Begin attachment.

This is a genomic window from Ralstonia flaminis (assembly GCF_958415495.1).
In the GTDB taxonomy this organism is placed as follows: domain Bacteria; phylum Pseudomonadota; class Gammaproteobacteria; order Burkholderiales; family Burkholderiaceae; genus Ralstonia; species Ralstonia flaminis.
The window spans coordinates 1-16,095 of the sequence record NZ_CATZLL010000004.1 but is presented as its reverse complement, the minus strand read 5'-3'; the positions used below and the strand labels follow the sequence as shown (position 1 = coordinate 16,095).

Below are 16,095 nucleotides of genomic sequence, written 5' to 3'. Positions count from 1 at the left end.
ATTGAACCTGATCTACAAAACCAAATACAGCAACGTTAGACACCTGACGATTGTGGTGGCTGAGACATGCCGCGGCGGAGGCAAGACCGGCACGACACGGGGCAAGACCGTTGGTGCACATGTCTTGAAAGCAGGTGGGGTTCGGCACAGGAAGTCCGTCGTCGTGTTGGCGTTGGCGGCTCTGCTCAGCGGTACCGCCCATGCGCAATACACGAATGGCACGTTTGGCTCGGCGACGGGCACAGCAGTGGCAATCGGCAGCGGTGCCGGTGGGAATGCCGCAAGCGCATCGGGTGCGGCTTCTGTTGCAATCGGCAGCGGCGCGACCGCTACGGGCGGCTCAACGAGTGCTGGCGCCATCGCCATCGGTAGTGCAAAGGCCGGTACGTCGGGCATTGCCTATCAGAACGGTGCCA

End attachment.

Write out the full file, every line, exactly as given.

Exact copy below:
This is a genomic window from Ralstonia flaminis (assembly GCF_958415495.1).
In the GTDB taxonomy this organism is placed as follows: domain Bacteria; phylum Pseudomonadota; class Gammaproteobacteria; order Burkholderiales; family Burkholderiaceae; genus Ralstonia; species Ralstonia flaminis.
The window spans coordinates 1-16,095 of the sequence record NZ_CATZLL010000004.1 but is presented as its reverse complement, the minus strand read 5'-3'; the positions used below and the strand labels follow the sequence as shown (position 1 = coordinate 16,095).

Below are 16,095 nucleotides of genomic sequence, written 5' to 3'. Positions count from 1 at the left end.
ATTGAACCTGATCTACAAAACCAAATACAGCAACGTTAGACACCTGACGATTGTGGTGGCTGAGACATGCCGCGGCGGAGGCAAGACCGGCACGACACGGGGCAAGACCGTTGGTGCACATGTCTTGAAAGCAGGTGGGGTTCGGCACAGGAAGTCCGTCGTCGTGTTGGCGTTGGCGGCTCTGCTCAGCGGTACCGCCCATGCGCAATACACGAATGGCACGTTTGGCTCGGCGACGGGCACAGCAGTGGCAATCGGCAGCGGTGCCGGTGGGAATGCCGCAAGCGCATCGGGTGCGGCTTCTGTTGCAATCGGCAGCGGCGCGACCGCTACGGGCGGCTCAACGAGTGCTGGCGCCATCGCCATCGGTAGTGCAAAGGCCGGTACGTCGGGCATTGCCTATCAGAACGGTGCCA